Debug code

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Debug code is computer code introduced to a computer program to test for errors or to help determine the cause of an error. It can be as simple as an echo command to print the value of a variable at certain points of a program. Modern integrated development environments sometimes render this unnecessary by allowing the placement of stop points at specific places in the program, and providing the ability to view the value of variables through the IDE rather than program output.

Uses Of Debug Code[edit]

Debug code's main function is to help debug code. This can do this in several ways, such as using print statements, assert commands and unit testing.

Use in coding[edit]

Small statements can be added to code in order to find the presence and the location of bugs within a program. It can also be used to provide test inputs to simulate possible use cases that a program might need to be able to accept. It can also be used as a place holder for code that is still in development.

Use in video games[edit]

Many video game cheat codes, such as level select, invincibility, etc. were originally introduced as debug code to allow the programmers and/or testers to skip hindrances that would prevent them from rapidly getting to parts of the game that needed to be tested; and in these cases cheat modes are often referred to as debugging mode.

It is recommended as a best practice that debugging code be removed from production versions of applications, as it can slow them down.[1] However some games leave these commands and cheats available for the players to use as a way to enhance their play experience. For example the PC version of Skyrim allows the player access to the command console, giving them the ability to modify certain aspects of their game as it is being run. These commands include giving the player invincibility,teleportation and unlimited gold.[2]

Examples of Debug Code[edit]

Print debugging[edit]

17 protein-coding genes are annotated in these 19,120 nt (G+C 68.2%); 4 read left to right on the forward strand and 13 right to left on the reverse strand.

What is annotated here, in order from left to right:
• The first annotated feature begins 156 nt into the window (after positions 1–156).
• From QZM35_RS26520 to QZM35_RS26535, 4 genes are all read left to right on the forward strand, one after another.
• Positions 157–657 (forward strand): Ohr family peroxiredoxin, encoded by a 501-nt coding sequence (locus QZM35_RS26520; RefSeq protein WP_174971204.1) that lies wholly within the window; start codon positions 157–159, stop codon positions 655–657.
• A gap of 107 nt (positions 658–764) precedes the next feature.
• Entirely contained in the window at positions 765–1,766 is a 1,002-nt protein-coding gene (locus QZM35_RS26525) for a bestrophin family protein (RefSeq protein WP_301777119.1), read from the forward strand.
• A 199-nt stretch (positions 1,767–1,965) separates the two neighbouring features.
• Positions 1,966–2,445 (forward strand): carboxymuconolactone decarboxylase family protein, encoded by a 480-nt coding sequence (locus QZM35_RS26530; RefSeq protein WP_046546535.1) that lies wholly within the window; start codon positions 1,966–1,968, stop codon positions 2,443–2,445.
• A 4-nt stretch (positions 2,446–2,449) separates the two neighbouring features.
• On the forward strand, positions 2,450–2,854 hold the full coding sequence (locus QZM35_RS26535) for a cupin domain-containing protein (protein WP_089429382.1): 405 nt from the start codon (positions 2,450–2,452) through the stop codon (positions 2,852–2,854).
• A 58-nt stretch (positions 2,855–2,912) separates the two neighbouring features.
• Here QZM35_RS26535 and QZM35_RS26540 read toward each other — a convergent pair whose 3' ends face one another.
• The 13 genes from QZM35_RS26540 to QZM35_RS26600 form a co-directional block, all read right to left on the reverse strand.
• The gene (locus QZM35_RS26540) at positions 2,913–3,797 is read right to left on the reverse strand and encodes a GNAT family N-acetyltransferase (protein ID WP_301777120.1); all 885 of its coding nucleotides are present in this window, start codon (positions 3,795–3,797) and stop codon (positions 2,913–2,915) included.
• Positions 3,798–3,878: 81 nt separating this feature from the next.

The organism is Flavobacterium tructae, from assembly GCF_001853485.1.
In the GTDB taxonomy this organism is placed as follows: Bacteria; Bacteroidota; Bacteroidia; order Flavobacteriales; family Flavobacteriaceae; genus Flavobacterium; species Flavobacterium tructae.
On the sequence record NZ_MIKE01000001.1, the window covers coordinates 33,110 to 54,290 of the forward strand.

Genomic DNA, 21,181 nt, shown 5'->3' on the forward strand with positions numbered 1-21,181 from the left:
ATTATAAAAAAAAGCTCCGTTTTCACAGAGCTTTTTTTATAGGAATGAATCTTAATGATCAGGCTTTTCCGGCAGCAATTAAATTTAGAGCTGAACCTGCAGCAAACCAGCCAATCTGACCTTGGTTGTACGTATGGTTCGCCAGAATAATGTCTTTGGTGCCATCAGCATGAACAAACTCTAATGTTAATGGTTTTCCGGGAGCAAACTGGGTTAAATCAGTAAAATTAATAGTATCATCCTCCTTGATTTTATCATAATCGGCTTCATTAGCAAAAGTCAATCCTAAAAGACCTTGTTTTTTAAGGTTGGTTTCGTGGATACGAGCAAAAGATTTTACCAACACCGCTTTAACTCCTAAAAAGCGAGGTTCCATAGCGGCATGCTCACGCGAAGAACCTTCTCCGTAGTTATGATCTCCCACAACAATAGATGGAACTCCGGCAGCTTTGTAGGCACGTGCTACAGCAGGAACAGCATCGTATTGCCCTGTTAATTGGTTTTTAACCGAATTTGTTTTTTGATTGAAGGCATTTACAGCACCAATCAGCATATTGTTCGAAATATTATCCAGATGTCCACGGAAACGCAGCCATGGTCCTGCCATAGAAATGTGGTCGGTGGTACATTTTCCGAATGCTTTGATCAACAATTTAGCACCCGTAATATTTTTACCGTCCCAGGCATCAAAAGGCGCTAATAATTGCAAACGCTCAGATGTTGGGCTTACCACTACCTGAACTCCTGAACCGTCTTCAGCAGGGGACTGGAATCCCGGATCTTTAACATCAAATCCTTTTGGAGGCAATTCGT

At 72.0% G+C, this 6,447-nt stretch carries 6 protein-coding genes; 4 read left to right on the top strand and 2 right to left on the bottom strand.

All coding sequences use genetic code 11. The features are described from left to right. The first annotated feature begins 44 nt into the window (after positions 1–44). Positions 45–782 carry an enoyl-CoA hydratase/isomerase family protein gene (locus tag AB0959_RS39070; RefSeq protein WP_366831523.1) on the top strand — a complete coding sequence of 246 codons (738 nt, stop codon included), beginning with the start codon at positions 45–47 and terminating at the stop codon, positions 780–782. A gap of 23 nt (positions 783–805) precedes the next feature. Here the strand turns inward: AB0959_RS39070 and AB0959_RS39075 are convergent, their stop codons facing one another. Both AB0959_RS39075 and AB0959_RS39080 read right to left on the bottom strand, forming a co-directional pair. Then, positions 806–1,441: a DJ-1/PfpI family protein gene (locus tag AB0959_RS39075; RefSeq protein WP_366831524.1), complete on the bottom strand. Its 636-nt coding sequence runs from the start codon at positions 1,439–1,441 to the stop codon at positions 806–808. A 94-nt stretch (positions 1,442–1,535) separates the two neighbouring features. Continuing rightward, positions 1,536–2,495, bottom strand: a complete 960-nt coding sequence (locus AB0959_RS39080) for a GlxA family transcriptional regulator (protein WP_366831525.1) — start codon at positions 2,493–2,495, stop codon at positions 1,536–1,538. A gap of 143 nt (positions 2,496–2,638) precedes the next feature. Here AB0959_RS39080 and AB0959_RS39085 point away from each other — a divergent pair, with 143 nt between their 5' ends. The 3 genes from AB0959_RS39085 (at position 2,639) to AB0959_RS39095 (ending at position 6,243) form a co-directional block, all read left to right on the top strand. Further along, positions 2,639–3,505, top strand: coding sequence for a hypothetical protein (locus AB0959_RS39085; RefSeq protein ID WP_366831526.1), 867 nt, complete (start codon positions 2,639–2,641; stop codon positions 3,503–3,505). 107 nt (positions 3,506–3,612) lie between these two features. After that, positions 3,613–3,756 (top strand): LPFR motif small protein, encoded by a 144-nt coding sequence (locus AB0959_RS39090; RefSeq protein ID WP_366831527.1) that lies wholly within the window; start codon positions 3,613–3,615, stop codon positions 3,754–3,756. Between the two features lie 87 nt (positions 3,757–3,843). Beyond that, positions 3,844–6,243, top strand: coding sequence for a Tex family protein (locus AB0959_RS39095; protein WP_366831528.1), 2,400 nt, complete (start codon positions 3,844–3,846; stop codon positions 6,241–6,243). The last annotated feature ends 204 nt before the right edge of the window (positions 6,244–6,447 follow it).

Print debugging is making use of print statements in order to find and isolate bugs in a program. It can be used to track the flow of data values of a piece of code. This type of debug code has some distinct disadvantages. It is temporary and usually removed when the bug is solved. The use of many print statements can affect the actual output of a program and slow down the run-time, depending on how often print statements are called. In some cases print statements do not help find the problem, for example the C++ stdout has a buffered output, and sometimes the contents of the buffer are lost leading to incorrect debugging information.[3]

C++ Example[edit]

void TestFunction(int timesToRun)
{
cout<<"the algorithm should run"<< timesToRun<< "times" << std::endl;
 for(int i = 0; i<= timesToRun; i++)
 {
//run algorithm
  algorithm();
//debug print statement
  cout<<"algorithm run" << i+1 << "times." << std::endl;
 }
}

There is a bug in the above code. On an input of 5 the program should print the following to the console.

the algorithm should run 5 times
algorithm run 1 times
algorithm run 2 times
algorithm run 3 times
algorithm run 4 times
algorithm run 5 times

The actual input is the following, which is incorrect.

the algorithm should run 5 times
algorithm run 1 times
algorithm run 2 times
algorithm run 3 times
algorithm run 4 times
algorithm run 5 times
algorithm run 6 times

Our function is running through the algorithm and extra time, and upon closer inspection it is clear that our loop is coded wrong.

Assert Statements[edit]

Usually the best time to fix a bug is before the program is run. This can be done by inserting assertions into the code. In C this can be done using the assert() command. An assert command can check to see if the program is running the correct conditions at this point in the program.[4]

C Example[edit]

int i, a[10];
for (i = 0; i < 10; ++i)
  {
  a[i] = 10-i;
  }
for (i = 0; i < 10; ++i)
  {
  a[a[i]] = a[i];
  }

The above code will cause has an out of bounds error which can lead to some unexpected results. The code can be written in a safer way, using assertions, as shown below.

#include <assert.h>
int i, a[10];
for (i = 0; i < 10; ++i)
  {
  assert(0 <= i && i < 10);
  a[i] = 10-i;
  }
for (i = 0; i < 10; ++i)
  {
  assert(0 <= i && i < 10);
  assert(0 <= a[i] && a[i] < 10);
  a[a[i]] = a[i];
  }

JUnit[edit]

JUnit is a simple framework used to write repeatable test available for java, and allows programmers to create their own unit test. A unit test is code that is written to execute a specific function in the code to be tested and usually targets a small unit of code, such a single method or class. Using a combination of assert statements and other test statements, programmers can create suites of test cases in order to tell if a method or function is being executed properly.[5]

References[edit]